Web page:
(3) To transcend the traditional East-West divide of the Cold War by examining both sides of the Iron Curtain, the views and activities of those in "non-aligned" countries, and the cooperation of policy makers, organizations, activists, scientists, and intellectuals across borders.
(4) To understand how "ecological" protests against the civilian use of nuclear energy and activism against nuclear weapons converged in a new, comprehensive anti-nuclear movement. That movement, from diverse vantage points, articulated a new and profound critique of the postwar, industrial, and technological modernity that had emerged after 1945.
(5) To establish how nuclear anxiety and fears of environmental apocalypse facilitated the rise of global consciousness and conceptions of global citizenship.
The conference will place special emphasis on the cultural and trans-/international dimensions of nuclear discourse.
Accordingly, we invite proposals on the following topics:

  • cultural representations of nuclear weapons, energy, and war in film, literature, the media, and the arts
  • the deployment of such representations by protest groups
  • the global dimension of both nuclear discourse and the anti-nuclear movement
  • public responses to nuclear discourse and the anti-nuclear movement
  • national grassroots organizations (e.g., the Swedish Peace and Arbitration Society, Finland's Committee of 100, Great Britain's Campaign for Nuclear Disarmament, America's Ploughshares)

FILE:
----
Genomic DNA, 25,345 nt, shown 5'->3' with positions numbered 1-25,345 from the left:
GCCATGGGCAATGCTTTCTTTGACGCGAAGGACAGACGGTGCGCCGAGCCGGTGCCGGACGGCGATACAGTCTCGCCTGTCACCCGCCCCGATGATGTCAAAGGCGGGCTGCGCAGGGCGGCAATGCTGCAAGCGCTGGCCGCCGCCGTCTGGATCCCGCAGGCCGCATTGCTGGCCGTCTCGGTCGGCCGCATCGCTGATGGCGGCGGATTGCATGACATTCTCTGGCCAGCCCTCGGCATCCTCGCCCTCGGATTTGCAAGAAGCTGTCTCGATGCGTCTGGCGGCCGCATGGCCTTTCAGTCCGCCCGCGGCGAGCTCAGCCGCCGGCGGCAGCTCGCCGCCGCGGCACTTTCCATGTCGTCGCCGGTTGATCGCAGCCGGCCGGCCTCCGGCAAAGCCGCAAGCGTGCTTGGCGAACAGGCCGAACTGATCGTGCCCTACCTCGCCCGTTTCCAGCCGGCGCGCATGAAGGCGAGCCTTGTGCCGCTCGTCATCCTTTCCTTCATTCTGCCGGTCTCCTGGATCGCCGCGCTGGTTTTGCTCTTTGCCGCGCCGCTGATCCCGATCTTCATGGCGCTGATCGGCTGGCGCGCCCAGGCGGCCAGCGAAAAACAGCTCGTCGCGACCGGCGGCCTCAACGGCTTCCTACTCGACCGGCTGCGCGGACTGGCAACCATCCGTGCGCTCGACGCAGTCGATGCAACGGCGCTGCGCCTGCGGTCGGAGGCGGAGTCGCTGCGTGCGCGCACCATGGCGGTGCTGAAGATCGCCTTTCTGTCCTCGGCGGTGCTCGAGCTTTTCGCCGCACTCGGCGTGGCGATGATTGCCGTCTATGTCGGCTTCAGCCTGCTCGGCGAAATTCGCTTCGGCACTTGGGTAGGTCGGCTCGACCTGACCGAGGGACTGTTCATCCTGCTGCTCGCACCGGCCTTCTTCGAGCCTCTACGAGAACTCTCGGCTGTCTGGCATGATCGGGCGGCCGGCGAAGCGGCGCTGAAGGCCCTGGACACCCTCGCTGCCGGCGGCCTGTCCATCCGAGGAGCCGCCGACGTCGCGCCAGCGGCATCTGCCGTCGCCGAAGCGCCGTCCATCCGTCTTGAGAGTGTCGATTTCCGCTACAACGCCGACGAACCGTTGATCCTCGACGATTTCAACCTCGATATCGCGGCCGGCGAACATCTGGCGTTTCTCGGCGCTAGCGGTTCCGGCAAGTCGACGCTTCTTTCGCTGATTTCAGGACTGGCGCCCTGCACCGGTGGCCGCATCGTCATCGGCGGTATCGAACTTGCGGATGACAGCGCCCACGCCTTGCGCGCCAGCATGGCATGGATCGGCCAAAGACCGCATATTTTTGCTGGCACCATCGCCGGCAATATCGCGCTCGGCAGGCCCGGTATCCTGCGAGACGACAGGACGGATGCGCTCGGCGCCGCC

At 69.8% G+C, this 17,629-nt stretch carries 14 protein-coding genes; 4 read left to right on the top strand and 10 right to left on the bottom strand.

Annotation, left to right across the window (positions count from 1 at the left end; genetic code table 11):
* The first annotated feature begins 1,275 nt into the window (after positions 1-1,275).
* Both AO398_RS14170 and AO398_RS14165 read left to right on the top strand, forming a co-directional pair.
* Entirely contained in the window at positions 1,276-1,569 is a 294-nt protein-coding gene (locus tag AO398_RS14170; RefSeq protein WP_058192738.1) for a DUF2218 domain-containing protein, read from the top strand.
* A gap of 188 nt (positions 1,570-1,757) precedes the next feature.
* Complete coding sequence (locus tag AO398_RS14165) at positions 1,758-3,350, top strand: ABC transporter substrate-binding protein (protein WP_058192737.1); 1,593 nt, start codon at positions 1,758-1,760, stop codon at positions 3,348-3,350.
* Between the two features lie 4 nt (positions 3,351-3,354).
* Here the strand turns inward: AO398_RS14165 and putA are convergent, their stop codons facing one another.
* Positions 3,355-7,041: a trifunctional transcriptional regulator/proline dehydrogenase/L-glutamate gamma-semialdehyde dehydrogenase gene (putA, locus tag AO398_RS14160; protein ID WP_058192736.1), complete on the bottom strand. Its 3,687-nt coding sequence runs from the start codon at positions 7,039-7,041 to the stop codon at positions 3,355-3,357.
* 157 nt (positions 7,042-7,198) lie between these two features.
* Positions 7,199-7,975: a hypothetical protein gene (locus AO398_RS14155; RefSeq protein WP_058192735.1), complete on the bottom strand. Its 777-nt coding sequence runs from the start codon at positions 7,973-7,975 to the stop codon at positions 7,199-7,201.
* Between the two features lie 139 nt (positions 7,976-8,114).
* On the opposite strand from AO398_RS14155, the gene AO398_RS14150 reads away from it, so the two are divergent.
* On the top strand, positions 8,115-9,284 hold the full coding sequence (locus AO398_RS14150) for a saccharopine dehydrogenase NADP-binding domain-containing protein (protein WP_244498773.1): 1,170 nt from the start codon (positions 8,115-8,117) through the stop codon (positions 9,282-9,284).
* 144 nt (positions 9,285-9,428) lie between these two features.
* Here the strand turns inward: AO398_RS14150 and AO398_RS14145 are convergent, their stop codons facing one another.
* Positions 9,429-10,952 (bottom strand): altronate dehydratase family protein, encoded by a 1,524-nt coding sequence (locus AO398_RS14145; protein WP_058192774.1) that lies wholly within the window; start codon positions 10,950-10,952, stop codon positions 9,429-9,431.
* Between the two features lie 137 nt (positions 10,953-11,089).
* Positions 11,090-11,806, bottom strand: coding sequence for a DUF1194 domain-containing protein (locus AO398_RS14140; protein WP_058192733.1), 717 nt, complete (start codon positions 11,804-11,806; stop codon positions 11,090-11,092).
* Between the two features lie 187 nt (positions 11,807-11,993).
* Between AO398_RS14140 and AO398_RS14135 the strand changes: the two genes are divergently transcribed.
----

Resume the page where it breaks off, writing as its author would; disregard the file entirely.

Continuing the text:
• transnational protest organizations (e.g., European Nuclear Disarmament, Women for Peace, Pax Christi, International Physicians for the Prevention of Nuclear War)
  • the ideology and practices of the peace and environmental movements
  • individual demonstrations and key activists (e.g., Randall Forsberg, Petra Kelly, the Berrigans, etc.)
  • activist and dissident networks between East and West
  • security cultures
  • government reactions to cultural and political protest
  • the efficacy of anti-nuclear protest
  • contemporary images of nuclear apocalypse and representations of 80s-era anti-nuclear politics

Please send a paper proposal of no more than 500 words and a brief CV via e-mail to Bärbel Thomas.

The deadline for submission is March 1, 2010. Participants will be notified by the end of March.
The conference, held in English, will focus on the discussion of 5,000-6,000-word, pre-circulated papers (due September 1, 2010).
Expenses for travel and accommodation will be covered, though you may defray organizing costs by soliciting funds from your home institution.
For more information, please contact
Dr. Martin Klimke
German Historical Institute
1607 New Hampshire Ave, NW
Washington, DC 20009-2562